Marty Silverthorne (1957-2019

Both selections from Naming the Scars, Longleaf Press, Methodist University, Fayetteville, NC; © 2017

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Books by Marty Silverthorne

Naming the Scars – Longleaf Press, 2017

Holy Ghosts of Whiskey – Sable Books, 2016

Marty Silverthorne – Ten Poems – St. Andrews University Press, 2016

Rewinding at 40 – Pudding House, 2009

No Welfare, No Pension Plan – Rank Stranger Press, 2006

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2020-11-03b Doughton Park Tree

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Many Native American cultures – Iroquois, Oneida, others – express the sacredness of earth and family in this guiding principle: make your decisions according to how they will affect the seventh generation. The idea of planning for seven generations has been adopted by ecologically minded groups from California to Vermont. Engineers, builders, civic planners – “7 generations” appears in their name or their mission statement.

Why seven? Besides being a number with plenty of mystical portent, there’s a practical matter to it. With a good memory, reasonable longevity, and a little luck you yourself have a good chance of knowing personally seven generations of your family. Linda had a long and close relationship with her great-grandmother, who lived into her nineties. In fact I met Great-Grandma White several times when Linda and I were dating (along with a houseful of about fifty cousins, aunts, uncles, and greats, all of whose names I had been carefully coached to memorize – and folks, this wasn’t the rural South, this was the Rust Belt). And if Linda and I live to ninety our grandson Saul will be 35, surely old enough to have had a couple of great-grandkids for us. Add it up – seven generations.

Extended family. Reaaaally extended. It does make you want to think a little more critically about where you place your priorities. Saul, I’ve already planned to bequeath you my best binoculars, solid enough to stand the test of generations, a legacy I hope. May you see things with them that I’ve only imagined.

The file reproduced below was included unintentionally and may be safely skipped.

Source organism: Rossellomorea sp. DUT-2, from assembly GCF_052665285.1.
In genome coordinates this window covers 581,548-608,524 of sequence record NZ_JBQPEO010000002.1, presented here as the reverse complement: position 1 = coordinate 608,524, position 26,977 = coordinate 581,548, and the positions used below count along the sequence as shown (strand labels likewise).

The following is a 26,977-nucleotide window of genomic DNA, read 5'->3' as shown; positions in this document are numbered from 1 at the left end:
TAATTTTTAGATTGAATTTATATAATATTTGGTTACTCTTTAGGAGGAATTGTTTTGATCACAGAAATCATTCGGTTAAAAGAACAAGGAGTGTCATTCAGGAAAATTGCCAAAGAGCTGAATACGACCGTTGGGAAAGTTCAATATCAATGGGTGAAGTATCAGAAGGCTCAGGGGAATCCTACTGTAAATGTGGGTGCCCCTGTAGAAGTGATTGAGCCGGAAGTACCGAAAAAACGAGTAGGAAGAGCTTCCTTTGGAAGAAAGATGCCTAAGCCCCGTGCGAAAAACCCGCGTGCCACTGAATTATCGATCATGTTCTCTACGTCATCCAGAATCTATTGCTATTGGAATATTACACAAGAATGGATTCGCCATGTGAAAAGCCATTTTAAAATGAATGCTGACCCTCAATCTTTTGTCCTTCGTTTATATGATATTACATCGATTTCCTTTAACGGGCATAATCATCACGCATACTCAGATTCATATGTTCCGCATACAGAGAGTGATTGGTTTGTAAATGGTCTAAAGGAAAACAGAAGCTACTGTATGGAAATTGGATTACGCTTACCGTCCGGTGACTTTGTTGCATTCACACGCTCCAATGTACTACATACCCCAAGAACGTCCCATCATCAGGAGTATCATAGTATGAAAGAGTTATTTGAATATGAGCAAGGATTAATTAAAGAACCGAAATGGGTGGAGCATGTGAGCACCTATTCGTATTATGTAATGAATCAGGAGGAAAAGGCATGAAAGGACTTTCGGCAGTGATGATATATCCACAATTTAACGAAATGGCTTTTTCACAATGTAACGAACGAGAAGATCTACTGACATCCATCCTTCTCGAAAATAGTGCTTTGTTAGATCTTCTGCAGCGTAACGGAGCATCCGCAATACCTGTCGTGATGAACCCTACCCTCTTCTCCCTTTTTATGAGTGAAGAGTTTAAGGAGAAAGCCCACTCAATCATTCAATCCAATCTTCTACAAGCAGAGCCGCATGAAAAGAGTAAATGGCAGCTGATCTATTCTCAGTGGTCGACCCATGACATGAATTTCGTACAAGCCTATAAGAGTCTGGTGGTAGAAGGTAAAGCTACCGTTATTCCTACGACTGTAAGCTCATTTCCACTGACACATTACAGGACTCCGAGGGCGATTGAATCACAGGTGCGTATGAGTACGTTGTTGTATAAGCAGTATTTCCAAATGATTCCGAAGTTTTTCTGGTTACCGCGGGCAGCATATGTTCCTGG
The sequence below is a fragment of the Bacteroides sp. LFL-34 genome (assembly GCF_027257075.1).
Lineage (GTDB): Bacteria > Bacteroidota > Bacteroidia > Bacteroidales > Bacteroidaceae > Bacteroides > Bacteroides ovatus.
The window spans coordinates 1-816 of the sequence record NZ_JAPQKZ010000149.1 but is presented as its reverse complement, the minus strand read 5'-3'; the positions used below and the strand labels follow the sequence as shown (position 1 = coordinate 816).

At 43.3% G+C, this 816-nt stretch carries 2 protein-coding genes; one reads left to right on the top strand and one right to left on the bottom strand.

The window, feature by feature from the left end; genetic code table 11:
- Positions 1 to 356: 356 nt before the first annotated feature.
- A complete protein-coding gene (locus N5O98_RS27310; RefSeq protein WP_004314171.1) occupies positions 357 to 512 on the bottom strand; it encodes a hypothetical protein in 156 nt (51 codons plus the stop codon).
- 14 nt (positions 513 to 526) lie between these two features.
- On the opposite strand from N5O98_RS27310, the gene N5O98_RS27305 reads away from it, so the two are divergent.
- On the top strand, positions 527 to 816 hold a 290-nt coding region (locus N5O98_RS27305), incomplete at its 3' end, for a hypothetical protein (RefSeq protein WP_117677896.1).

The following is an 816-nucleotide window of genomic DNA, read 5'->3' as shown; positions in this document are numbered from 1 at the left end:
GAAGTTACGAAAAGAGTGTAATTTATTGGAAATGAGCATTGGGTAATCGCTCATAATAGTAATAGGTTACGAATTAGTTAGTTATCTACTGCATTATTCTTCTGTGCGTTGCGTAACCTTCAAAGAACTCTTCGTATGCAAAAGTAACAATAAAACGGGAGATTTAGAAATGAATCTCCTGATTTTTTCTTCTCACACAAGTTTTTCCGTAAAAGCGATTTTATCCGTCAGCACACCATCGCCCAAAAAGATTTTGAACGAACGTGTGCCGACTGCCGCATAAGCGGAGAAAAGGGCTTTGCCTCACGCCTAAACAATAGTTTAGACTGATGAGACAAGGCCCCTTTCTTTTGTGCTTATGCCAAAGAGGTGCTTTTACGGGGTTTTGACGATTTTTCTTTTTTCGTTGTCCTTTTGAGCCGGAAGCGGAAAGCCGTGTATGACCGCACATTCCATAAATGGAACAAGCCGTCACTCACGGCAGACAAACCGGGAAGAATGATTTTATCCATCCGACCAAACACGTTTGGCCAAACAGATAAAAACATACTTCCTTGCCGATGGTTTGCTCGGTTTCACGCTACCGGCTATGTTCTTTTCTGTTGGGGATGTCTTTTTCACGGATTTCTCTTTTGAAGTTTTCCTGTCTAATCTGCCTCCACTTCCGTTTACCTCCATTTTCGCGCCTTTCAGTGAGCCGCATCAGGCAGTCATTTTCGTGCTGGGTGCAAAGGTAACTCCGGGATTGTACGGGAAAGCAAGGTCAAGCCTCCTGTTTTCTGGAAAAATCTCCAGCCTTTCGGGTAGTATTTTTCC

Imagining. Seeing. It happens when I read this poem Conversations on the Leaving by Marty Silverthorne. I find myself smack dab in the middle of the generations. It’s one thing to experience a poetic image that brings a vivid scene to your mind, but it’s quite another to find yourself in the room, in the conversation, stammering to add your own voice to the dialogue. So poignant, so immediate – I wish I were kin to Marty. Maybe after reading his poetry I sort of am.

The poem is from his book No Welfare, No Pension Plan (2006, Rank Stranger Press, Mt. Olive, NC). The entire collection is exquisitely personal – much of it is an elegy for grandmother, grandfather, father. The language embodies the rough life of the farm and the pride despite poverty of Eastern NC; the language rises with gut-felt power like a revival preacher; the language sings mournful like nightbird and swamp. Great Granddaddy Fred was water, / fluid and free. / In his palms, seeds sprouted; / sap seeped from his pores. (from Water Walker). There are smells and sounds and dog-tired feelings here that we don’t want to lose. We can’t stand to lose them. We can’t afford to. They need to be recalled to the seventh generation.


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Conversation on the Leaving

He was speaking of the leavings;
his voice broke in a rhyme,
poverty, poems he had witnessed.

They didn’t leave much – trinkets
mainly trinkets – nothing of value;
you knew their poverty, son.

So I didn’t get much.

Did you get the green elephant?

Yeah, I got the elephant.

Wasn’t it a stencil to draw by,
with a thumb tack for an eye,
wasn’t it a stencil?

No, it was a napkin holder,
a broken napkin holder
she pinned above the plate rack
with a white thumb tack.

Oh a napkin holder! I never knew.

They didn’t leave much – trinkets
just trinkets – old odd things –
that mean nothing to no one, son.

Did you get the horse heads,
the wooden horse heads,
brown, wooden horse heads
nailed above the headboard in the bedroom?

They were dogs.

They were dogs?
I never knew they were dogs.

Yeah, they were dogs.
Cut’m in woodshop
with a coping saw
I’ve still got.

Like I said, I didn’t get much —
trinkets I saved
they were going to throw away.

Your brothers won’t want much;
they don’t remember the oak floors
covered with linoleum
or the day we framed the new cabinets.

Dad, did you remember the church
how about the church;
not the Eiffel Tower but the church?
remember the church? It was broken;
the children broke the church.

Son, I didn’t get much;
they didn’t have a lot to leave
but the church, I got the church,
the family was forged in the church.


Four Poems by Marty Silverthorne

Feature at NC Arts Council

Asheville Poetry Review